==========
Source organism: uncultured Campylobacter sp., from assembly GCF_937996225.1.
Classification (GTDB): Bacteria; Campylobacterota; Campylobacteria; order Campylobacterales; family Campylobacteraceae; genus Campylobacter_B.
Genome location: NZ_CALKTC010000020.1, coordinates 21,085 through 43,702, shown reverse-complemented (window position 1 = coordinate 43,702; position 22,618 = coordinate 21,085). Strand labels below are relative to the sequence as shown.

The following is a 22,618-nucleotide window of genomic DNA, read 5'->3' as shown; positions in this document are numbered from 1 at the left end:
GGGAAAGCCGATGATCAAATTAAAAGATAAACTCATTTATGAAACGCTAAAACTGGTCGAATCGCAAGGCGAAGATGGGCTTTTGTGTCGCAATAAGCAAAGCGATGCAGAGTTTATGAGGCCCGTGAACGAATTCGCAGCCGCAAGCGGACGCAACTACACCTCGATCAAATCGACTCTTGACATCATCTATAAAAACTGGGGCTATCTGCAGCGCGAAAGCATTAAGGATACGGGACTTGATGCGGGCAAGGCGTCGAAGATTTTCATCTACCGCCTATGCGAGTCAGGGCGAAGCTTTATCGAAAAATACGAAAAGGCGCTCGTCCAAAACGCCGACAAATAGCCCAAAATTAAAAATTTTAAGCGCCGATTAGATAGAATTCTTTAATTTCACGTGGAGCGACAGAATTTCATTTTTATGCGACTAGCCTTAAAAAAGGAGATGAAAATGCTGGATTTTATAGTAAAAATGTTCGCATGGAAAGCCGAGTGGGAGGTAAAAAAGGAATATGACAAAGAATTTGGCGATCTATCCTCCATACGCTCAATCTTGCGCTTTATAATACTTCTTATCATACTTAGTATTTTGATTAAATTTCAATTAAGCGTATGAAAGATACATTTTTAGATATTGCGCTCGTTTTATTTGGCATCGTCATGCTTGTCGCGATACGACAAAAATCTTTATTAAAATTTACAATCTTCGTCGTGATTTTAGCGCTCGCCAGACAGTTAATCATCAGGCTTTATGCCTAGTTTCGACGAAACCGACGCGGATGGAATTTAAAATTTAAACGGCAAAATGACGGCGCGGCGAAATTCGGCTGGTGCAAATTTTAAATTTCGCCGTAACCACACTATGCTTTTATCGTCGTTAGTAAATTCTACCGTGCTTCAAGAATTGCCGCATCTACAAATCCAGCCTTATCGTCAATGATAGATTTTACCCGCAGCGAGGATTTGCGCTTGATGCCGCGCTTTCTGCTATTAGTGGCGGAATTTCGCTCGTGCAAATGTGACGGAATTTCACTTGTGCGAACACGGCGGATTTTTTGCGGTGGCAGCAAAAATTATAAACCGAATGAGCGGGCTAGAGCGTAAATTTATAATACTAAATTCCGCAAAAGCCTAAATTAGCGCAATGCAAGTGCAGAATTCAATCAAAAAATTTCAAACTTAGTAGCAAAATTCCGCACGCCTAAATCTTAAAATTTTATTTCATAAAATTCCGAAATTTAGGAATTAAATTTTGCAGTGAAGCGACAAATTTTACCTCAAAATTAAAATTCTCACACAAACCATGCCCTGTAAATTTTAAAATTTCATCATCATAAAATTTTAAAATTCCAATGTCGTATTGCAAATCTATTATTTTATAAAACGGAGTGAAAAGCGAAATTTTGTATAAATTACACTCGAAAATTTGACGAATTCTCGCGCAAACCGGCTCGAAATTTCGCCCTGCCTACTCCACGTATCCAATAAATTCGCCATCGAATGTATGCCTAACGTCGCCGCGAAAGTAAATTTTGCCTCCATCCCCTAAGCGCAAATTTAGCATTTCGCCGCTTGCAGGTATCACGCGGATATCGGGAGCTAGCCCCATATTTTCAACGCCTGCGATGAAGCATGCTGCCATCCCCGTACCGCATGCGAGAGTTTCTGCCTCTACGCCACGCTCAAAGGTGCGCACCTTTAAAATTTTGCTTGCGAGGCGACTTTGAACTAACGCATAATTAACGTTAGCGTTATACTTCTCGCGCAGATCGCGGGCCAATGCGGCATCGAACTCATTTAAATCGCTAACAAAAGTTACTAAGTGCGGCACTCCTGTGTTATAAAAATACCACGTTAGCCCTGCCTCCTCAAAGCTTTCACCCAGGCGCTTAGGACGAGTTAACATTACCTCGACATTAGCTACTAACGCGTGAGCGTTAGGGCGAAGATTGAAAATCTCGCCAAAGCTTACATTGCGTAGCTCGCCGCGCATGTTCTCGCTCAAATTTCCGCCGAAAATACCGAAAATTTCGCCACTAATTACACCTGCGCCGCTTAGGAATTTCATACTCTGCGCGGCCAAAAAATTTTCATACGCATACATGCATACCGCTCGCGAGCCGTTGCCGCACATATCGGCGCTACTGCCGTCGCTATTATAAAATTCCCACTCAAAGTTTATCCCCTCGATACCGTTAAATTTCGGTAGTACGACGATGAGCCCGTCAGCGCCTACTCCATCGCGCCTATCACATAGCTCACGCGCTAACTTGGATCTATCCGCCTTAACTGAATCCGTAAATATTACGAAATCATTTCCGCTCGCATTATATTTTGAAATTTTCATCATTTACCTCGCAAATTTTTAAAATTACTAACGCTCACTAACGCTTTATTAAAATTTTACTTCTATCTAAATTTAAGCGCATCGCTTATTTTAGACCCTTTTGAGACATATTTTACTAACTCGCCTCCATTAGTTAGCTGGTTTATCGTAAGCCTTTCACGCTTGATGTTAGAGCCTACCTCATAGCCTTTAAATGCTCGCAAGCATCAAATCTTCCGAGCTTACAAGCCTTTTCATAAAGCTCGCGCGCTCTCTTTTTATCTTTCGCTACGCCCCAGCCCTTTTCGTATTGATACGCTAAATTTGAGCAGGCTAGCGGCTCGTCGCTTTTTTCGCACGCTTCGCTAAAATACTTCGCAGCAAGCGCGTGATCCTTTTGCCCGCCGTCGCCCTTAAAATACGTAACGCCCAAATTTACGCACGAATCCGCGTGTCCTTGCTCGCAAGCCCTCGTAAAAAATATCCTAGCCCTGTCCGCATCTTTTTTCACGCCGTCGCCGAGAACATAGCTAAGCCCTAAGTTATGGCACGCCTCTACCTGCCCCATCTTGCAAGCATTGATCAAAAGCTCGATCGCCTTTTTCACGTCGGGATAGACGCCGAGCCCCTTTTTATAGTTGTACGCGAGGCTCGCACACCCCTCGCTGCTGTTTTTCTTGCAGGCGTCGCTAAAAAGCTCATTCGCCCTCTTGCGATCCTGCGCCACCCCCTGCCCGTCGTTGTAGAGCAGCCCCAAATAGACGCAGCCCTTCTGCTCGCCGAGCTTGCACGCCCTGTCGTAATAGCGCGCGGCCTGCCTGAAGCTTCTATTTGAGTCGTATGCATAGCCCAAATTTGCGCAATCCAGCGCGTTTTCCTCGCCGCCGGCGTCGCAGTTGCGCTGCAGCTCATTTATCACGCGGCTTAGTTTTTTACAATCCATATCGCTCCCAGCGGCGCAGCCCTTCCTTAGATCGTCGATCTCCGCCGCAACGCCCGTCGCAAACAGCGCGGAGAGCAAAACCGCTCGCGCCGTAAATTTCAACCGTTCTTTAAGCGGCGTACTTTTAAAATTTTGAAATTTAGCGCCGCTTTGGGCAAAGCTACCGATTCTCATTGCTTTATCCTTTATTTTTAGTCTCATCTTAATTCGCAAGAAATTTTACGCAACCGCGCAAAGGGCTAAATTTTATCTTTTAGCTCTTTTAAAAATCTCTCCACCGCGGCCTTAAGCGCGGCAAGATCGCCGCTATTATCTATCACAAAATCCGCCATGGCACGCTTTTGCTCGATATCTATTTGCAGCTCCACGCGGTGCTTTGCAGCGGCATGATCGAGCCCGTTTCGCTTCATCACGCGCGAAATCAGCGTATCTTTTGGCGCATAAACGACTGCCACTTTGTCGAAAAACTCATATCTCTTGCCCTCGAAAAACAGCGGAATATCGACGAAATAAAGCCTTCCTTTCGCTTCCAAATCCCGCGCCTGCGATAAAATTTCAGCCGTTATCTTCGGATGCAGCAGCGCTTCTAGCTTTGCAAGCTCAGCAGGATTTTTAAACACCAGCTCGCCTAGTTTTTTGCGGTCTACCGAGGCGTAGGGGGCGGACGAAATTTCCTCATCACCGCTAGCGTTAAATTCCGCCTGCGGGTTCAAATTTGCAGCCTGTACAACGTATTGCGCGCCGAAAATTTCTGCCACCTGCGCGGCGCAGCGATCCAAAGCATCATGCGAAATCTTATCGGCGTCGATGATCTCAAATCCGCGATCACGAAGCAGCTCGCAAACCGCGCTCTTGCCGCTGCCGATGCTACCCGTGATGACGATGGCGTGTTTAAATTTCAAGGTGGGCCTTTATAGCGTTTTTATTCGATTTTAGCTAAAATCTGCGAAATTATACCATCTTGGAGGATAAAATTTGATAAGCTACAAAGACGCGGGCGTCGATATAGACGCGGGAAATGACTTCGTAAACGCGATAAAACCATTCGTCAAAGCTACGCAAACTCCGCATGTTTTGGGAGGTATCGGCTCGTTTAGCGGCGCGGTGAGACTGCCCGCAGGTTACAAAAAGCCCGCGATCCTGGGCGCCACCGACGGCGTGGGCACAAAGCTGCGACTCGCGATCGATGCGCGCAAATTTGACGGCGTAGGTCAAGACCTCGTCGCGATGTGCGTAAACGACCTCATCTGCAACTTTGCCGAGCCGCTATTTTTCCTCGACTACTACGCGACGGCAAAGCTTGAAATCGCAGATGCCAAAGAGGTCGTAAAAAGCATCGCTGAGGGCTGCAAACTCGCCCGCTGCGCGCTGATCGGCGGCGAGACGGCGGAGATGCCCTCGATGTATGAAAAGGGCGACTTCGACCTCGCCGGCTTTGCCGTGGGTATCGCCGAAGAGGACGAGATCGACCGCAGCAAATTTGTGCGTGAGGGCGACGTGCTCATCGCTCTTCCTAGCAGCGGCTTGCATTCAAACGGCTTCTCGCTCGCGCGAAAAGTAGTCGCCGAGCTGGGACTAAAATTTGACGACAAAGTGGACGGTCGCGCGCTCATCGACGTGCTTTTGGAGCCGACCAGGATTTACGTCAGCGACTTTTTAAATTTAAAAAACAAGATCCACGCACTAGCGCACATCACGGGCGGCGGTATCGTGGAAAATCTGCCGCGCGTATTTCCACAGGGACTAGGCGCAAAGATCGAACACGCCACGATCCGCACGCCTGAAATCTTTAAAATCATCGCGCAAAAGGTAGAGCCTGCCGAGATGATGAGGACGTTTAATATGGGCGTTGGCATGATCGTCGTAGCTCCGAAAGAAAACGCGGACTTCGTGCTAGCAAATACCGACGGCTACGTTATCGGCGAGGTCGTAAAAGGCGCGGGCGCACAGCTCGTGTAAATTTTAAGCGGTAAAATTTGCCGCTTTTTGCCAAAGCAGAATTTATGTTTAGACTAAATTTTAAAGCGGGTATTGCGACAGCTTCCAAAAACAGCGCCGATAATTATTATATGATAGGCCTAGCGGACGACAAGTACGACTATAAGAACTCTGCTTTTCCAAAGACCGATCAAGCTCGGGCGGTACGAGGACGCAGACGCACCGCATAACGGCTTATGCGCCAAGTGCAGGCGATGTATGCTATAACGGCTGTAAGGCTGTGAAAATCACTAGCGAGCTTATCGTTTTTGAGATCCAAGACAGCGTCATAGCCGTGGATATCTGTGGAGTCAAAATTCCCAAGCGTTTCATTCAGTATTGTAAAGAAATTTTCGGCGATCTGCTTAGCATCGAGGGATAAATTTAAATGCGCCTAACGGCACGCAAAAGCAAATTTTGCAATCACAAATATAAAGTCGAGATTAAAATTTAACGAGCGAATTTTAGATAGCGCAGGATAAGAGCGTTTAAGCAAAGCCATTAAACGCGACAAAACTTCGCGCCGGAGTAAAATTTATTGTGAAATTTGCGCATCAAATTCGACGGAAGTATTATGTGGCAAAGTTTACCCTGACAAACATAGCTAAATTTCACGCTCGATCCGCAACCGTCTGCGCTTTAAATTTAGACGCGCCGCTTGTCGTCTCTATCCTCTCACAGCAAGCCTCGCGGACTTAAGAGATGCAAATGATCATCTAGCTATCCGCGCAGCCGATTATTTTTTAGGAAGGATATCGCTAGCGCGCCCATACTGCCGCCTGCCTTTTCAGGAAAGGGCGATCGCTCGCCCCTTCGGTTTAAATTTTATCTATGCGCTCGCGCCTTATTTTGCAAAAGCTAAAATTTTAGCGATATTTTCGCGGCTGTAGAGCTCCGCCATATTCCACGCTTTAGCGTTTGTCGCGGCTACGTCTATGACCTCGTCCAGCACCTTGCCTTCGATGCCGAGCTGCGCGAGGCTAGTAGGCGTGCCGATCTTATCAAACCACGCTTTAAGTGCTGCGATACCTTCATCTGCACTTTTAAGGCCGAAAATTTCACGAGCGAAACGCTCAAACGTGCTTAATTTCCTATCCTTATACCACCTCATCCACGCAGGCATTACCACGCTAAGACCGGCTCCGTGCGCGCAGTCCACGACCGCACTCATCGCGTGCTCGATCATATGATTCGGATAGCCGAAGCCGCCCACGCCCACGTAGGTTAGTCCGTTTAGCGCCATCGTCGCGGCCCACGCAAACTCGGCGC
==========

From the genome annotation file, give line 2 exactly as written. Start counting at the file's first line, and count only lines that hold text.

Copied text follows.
Classification (GTDB): Bacteria; Campylobacterota; Campylobacteria; order Campylobacterales; family Campylobacteraceae; genus Campylobacter_B.